One of my goals this year was to implement standards-based grading practices. I won't claim that it was always simple, but I have to admit that it wasn't that big of a shift, either. The biggest changes have to occur in your philosophy. Once you've made peace with the fact that you're not going to use grades as rewards and punishments or reflections of student behavior, other things fall into place. Yes, I did have to bite my tongue several times this year. How often in the past have I taken points off a grade because students didn't clean up a lab station? Or were noisy after finishing a test (while others were still working)? How many times have I exasperatedly explained to a dejected kid that even though they got half credit for their late work, it only raised their average a couple of points? Embarrassingly enough---I've done this a lot in the past. But not this year. A few incidences near the end of the year have served as interesting cases-in-point about my changes to grading practices.
For example, I had a student who missed a lot of class not that long ago. It turned out that he was skipping school and by the time all that caught up to him, well, he had been gone a lot of days. He served a week of in-school suspension for his truancies. Five of his teachers told his parents that there was no way he could pass their classes---all those zeros in their gradebooks couldn't be made up due to unexcused absences. It is their right to have such a policy, but I didn't follow suit. The kid made some bad choices, to be sure. But he had a school applied punishment for that. Why should I kick him with a grade, too? I can't imagine having to come to school for the last month knowing that nothing you would do would matter...that because of something stupid, others were going to make a mess of your transcript and condemn you to summer school for summers to come. Now, it remains to be seen whether or not he will pass my class. He is still missing several assessments, but he has the choice to show me that he has learned the material. It is definitely one of those "lead a horse to water" sorts of deals; however, in the event that an "F" shows up on his report card for my class, it won't be because I destined him to fail. I sleep a lot better that way.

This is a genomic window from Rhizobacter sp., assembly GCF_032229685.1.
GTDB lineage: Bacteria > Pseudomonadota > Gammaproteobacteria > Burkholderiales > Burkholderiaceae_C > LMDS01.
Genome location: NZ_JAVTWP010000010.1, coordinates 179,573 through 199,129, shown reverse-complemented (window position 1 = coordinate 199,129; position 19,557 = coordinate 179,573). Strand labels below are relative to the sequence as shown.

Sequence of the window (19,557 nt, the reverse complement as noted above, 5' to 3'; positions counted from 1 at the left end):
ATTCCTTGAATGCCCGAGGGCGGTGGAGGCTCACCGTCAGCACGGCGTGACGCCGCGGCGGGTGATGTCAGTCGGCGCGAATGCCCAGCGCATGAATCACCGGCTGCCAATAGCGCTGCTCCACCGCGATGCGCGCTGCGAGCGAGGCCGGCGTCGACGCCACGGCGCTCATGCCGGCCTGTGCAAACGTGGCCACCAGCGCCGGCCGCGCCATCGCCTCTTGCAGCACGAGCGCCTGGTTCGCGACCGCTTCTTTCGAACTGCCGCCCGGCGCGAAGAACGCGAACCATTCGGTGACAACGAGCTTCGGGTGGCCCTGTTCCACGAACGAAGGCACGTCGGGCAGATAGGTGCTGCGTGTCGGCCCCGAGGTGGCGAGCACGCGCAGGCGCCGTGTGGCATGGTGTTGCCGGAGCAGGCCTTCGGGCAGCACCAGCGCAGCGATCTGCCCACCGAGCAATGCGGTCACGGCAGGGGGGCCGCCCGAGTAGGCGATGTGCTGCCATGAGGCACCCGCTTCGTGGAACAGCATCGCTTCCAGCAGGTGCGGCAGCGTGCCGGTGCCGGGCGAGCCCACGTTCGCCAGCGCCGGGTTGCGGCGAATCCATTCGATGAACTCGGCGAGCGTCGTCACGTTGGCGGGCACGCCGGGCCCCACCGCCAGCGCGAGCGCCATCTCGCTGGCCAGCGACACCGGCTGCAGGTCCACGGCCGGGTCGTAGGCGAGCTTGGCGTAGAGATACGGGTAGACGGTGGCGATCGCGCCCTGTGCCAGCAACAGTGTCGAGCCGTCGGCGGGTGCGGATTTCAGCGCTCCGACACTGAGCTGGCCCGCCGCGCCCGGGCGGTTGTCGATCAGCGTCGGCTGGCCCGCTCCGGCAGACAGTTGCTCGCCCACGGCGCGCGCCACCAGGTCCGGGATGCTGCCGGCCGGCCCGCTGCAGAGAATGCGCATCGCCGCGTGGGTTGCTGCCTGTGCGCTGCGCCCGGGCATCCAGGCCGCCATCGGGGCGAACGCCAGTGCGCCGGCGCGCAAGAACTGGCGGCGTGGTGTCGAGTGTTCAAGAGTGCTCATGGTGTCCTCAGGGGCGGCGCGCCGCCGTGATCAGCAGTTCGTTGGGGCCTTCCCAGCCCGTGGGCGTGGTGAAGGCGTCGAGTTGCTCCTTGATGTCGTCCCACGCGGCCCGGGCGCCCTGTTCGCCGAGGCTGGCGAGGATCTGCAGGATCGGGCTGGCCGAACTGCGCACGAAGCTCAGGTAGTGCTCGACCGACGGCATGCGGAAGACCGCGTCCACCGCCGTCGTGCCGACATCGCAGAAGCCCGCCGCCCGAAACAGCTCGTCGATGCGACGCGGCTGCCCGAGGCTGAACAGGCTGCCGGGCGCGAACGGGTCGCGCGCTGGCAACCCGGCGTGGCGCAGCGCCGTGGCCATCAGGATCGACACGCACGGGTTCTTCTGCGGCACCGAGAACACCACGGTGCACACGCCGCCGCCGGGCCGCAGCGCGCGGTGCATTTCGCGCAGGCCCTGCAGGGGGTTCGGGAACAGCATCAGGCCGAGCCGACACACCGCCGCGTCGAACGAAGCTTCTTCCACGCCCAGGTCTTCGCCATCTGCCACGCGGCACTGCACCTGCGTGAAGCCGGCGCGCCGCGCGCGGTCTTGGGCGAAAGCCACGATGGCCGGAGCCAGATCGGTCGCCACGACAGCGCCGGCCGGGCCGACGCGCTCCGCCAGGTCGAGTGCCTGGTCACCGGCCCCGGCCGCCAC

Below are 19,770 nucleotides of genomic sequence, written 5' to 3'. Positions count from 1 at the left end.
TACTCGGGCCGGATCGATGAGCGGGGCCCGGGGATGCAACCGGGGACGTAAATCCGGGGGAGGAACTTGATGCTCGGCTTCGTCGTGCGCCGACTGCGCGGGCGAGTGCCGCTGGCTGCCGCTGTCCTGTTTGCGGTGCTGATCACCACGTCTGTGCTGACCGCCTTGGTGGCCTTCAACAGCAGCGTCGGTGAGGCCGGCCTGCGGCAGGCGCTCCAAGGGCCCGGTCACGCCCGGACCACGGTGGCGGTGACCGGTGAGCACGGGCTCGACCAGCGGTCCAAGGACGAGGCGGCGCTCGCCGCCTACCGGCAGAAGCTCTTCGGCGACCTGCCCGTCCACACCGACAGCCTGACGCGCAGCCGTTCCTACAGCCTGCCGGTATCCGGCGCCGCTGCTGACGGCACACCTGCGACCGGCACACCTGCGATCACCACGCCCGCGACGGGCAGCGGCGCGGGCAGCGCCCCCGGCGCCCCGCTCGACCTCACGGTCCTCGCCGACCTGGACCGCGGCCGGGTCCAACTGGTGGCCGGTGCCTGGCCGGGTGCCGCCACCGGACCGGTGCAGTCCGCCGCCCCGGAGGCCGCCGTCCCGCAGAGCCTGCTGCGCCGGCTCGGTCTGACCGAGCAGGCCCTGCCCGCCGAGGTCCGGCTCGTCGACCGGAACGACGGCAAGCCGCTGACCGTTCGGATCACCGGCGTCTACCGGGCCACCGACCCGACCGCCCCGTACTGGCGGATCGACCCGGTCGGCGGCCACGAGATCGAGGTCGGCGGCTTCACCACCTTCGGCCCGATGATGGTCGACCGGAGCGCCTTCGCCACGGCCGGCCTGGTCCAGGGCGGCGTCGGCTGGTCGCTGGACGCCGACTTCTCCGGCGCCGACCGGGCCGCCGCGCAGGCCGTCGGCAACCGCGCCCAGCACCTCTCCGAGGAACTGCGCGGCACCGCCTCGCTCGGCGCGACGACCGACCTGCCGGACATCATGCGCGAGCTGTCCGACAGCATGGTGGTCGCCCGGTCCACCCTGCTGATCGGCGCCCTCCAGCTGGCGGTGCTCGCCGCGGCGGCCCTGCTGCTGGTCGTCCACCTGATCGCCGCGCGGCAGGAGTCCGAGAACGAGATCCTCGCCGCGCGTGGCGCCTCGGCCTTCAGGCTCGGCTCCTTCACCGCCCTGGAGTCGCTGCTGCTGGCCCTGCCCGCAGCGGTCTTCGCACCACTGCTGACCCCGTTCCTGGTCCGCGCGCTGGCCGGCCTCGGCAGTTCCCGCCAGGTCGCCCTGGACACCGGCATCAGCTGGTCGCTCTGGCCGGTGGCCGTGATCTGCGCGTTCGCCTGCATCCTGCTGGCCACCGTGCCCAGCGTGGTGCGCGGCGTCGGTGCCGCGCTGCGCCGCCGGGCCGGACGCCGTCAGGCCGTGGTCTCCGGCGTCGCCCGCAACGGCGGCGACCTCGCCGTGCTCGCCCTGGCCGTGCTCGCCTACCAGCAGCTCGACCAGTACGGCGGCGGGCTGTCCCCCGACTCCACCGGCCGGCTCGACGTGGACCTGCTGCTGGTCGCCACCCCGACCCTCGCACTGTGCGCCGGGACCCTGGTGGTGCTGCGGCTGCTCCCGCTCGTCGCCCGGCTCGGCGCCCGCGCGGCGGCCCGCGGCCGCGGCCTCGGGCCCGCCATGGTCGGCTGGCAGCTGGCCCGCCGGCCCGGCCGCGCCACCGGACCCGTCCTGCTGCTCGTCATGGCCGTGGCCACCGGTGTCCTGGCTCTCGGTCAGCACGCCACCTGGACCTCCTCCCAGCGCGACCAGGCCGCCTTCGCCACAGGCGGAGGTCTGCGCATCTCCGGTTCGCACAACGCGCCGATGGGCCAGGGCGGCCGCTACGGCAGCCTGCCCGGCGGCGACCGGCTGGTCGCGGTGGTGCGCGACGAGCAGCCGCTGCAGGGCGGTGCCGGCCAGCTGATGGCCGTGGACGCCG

School has been out for seniors for several days, but I have one who is still coming to class. He didn't graduate, due to missing credit for my class and another one. Here again, the other teacher said that no matter what the kid did, he couldn't get credit. I told mom that if he could show me that he'd learned the material before school was out, he didn't need to do summer school (or come back for a year of super-senior work) for science. As with the first case, it is the kid's choice as to what to do...and interestingly enough, he is choosing to get out of bed and come to school for one class while most of his peers are still in bed.
I also have a young lady who plagiarized all the text for a project. She is smart enough to know better and we (as a class) had talked about my expectations for their performance and disapproval of copying the work of another. I know that in college or the workplace, she would be booted out for her poor efforts...but this is not college nor a workplace. My job is to get them ready for those environments. So, I talked to her about what she'd done and why it wasn't acceptable---either for my class or elsewhere. I didn't give her a zero or send her to the office. I did make sure that she understood what her responsibilities were and gave her an "incomplete" in the gradebook until things are properly done. I hope that I've helped her reflect on things and learn a lesson she can apply to future assignments. The result is the same as the more negative approach of giving her a zero and telling her "too bad," it's just that in my newer approach, I haven't excused her from doing the learning. She still has to do the project...and do it right.
There are still some things I need to work out with this grading system. Communication with all stakeholders is a continuing challenge because it is a different way of approaching grades. I think, however, that I finally have a system which is congruent with my beliefs as an educator: what happens in the classroom is about students and their learning.
Update: If you've reached this post from a search engine, you can access all standards-based grading information for this blog (and there's quite a bit) by clicking on the grading label. It's greatly appreciated if you would leave a comment as you look around! Also, I am available for presentations and workshops if you need more resources and information on best practices in grading. Contact me for more information.